How and when did the pledge of allegiance come into being?

What do you know about Francis and Edward Bellamy, the brothers who gave us the pledge?

What was their stated purpose for incorporating this pledge into the daily routine of public school students?

Would you recognize the Bellamy salute that originally accompanied the pledge?

If we cannot answer these questions, then why are we getting bent out of shape over something most of us recognize only because we were trained to do it by rote?

Getting angry over something which we ourselves do not understand is not the mark of a rational thought process. Treating a peaceful act of personal conscience as an act requiring violent correction doesn’t reflect well on whatever it is we think we’re defending.

Is the American ideal of liberty and justice so fragile that it cannot withstand a single student failing to participate in a group loyalty oath? Or does the danger stem from the fact that this particular dissent is playing out in a compulsory government education system?

If my friend’s son were disrupting or otherwise preventing the rest his class from taking part in the pledge, that would be unacceptable. But how is sitting quietly while others recite the pledge offering offense or disrespect?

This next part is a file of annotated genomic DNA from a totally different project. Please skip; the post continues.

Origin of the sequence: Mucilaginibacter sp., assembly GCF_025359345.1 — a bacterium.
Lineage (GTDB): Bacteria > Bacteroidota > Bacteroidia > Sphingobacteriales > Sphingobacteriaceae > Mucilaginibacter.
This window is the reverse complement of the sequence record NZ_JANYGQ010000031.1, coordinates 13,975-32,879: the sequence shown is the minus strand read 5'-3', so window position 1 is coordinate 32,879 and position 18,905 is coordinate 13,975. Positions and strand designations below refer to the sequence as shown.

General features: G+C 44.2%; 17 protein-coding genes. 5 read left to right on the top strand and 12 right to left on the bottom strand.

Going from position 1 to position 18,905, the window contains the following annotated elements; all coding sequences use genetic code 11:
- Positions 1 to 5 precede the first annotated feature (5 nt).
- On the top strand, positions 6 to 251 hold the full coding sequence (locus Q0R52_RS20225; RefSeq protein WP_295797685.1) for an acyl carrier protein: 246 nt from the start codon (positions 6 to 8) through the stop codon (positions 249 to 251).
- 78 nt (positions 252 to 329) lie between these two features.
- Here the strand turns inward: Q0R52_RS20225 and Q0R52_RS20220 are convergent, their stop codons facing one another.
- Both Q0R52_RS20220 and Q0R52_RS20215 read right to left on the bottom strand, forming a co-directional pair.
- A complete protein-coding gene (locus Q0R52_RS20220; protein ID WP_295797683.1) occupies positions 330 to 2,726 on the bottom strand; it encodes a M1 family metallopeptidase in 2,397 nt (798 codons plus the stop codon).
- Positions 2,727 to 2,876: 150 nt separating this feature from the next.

How can we claim to be honoring a symbol of freedom when even peaceful acts of personal conscience cannot be tolerated?

Difficult as the thought may be, the people who are getting worked up over his nonparticipation are not the ones thinking or behaving rationally. Most have never considered that there may be a reasonable explanation for his decision.

Unlike the individuals who are decrying his lack of patriotism and expressing disgust at his perceived lack of respect for the flag, he actually did his homework before making an informed choice to abstain.

Even when presented with the information that led him to opt out of the pledge, too many of his critics claim that he’s still wrong for not going along with the rest of his class.

It’s as if they’d rather be wrong with the crowd than risk standing alone for following the dictates of their own conscience.

Bryan Hyde is a radio commentator and opinion writer in Southern Utah. The opinions stated in this article are his and not representative of St. George News.

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Email: [email protected]